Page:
In other words, apostasy is something that a person who is sincerely loving Jesus and seeking to be faithful to Him need never fear.

[This article appeared in TableTalk magazine (a publication of Ligonier Ministries) sometime before the turn of the century]

Dear John,

I trust this finds you well and prospering. Forgive me for coming right to the point, but I feel an urgency to address your last question to me and to tell you why I am “so upset” over your rejection of traditional “six-day” creation. I recognize that rejecting the traditional view of Genesis 1 is not as serious as rejecting of the divinity of Christ. Good and gracious men have embraced the position you now hold.

And I grant your contention that we cannot ignore extra-biblical insights which might clarify our understanding of certain Scriptural texts. Your admonition to me to “remember Galileo” is not forgotten. But Galileo’s observations on the existing universe strike me as of a quite different nature than the speculations of modern science on the origins of the existing universe. There we are beyond the capabilities of scientific inquiry. Science is helpless to explain miracles (which is precisely what Genesis 1 presents to us) and when it attempts to do so, we are under no obligation to take it seriously.

You have asked why God would create a world that looks so old if in fact it was as young as the Bible indicates (approximately 6000 years-old). “Wouldn’t that be deceptive?” you asked. Well, frankly, no. God tells us clearly that He created all things by His Word and created them “full grown” as it were. Obviously, Adam looked older than he actually was, the trees were created mature, etc. If God expected us to guess their age, one might consider His work deceptive, but when He tells us how He did it, where is the deception?

Further, why is it considered “deceptive” for the world to appear old, but actually be young, but honest for the world to be old even though God clearly tells us that it is young? Why should we assume that scientific speculation about the age of the earth is more honest and accurate than the plain statements of Scripture?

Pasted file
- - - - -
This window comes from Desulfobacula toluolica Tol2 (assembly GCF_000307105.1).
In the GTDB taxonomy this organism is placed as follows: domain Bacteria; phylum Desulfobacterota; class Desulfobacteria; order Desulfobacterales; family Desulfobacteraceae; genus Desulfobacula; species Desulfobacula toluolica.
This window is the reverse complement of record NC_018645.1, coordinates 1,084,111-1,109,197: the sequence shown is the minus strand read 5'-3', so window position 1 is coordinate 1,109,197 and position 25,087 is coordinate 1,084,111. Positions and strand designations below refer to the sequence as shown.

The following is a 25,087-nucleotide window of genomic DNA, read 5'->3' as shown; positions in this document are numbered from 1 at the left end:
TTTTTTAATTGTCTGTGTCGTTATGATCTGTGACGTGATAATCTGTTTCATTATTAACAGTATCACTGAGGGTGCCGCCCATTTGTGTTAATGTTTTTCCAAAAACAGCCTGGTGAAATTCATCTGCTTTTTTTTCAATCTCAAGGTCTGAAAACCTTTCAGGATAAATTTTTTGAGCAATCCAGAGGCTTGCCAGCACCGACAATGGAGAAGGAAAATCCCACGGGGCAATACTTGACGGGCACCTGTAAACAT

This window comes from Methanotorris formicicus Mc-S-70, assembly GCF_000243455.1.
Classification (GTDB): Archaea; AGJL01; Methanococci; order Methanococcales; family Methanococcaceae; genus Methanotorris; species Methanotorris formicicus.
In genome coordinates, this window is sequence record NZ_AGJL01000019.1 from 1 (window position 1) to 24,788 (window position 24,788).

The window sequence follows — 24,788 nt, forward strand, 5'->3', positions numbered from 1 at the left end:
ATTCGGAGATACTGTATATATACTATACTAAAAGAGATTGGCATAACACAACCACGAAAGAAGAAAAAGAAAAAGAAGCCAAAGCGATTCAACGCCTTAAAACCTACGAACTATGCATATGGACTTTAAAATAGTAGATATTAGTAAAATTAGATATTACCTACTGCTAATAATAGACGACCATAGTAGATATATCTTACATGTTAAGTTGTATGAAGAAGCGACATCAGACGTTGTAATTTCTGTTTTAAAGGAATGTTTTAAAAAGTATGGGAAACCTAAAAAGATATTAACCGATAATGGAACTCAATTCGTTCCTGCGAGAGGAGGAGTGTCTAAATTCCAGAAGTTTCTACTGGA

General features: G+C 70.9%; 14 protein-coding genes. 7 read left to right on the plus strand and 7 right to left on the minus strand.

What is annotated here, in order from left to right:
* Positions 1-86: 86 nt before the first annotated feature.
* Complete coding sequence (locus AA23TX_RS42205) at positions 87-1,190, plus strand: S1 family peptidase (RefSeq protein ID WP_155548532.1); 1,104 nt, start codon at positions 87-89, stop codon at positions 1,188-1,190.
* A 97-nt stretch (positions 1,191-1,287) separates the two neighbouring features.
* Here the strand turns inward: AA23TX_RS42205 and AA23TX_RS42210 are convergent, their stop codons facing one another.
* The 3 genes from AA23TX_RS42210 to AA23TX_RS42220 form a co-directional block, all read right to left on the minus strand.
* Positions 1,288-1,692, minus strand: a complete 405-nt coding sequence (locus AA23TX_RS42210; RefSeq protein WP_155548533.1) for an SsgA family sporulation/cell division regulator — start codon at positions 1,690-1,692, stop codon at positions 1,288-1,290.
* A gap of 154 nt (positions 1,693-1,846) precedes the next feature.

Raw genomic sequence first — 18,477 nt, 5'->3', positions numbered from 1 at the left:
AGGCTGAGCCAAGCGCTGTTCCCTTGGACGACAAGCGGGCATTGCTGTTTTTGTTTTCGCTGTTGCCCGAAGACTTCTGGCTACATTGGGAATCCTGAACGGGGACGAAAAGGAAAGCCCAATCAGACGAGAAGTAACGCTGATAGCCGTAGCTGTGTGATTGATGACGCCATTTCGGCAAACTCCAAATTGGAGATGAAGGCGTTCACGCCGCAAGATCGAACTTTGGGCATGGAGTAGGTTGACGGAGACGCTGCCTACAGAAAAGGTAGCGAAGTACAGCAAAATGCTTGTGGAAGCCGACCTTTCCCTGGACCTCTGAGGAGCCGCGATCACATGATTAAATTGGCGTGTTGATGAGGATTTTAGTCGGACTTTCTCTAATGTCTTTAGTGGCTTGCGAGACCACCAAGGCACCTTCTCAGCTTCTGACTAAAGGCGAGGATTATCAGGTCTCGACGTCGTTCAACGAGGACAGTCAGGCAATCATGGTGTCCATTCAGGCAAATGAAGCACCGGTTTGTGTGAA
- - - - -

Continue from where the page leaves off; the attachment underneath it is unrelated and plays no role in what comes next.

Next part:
But your view has other ramifications beyond Genesis 1, for example: What are we to do with the genealogies of Genesis 5? There we read that Adam was 930 years old when he died. But if the sixth day was of indeterminable length, how can we know that this statement is accurate? Indeed, what are we to make of this genealogy altogether? It clearly teaches that from the creation of Adam to the birth of Noah there were only 1,056 years.

Now, you may say, “But this is not intended to be a complete genealogy, there are obvious gaps in it!” Well, surely it is not a complete genealogy, there are many sons (and daughters) left unmentioned. But even so, we are still told how old the “father” was when his “son” was born. Thus, even if the “son” was a great-great-great grandson, where are the “gaps”? And even if I grant your contention that there are “gaps” can we imagine “gaps” large enough to make you (or our scientific friends) comfortable with the resulting length of time? (Remember, science now thinks the world is at least four billion years old; can we find that many gaps?)

If you protest that the age of the earth can be accounted for by the length of time prior to Adam’s creation, that only leads to more questions. Was the sixth day different from the first five days in its length? Did “normal calendar time” begin after Adam’s creation on the sixth day? On what basis can we assert these things? Your view appears to be an unwarranted accommodation to unprovable scientific claims.

Again, what shall we do with the Flood account? We are told precisely what day the Flood began (Gen. 7:6,11) which was, according to the biblical genealogies, in the 1656th year of the world. And we are told how long the waters “prevailed” upon the earth and the extent of this terrible judgment.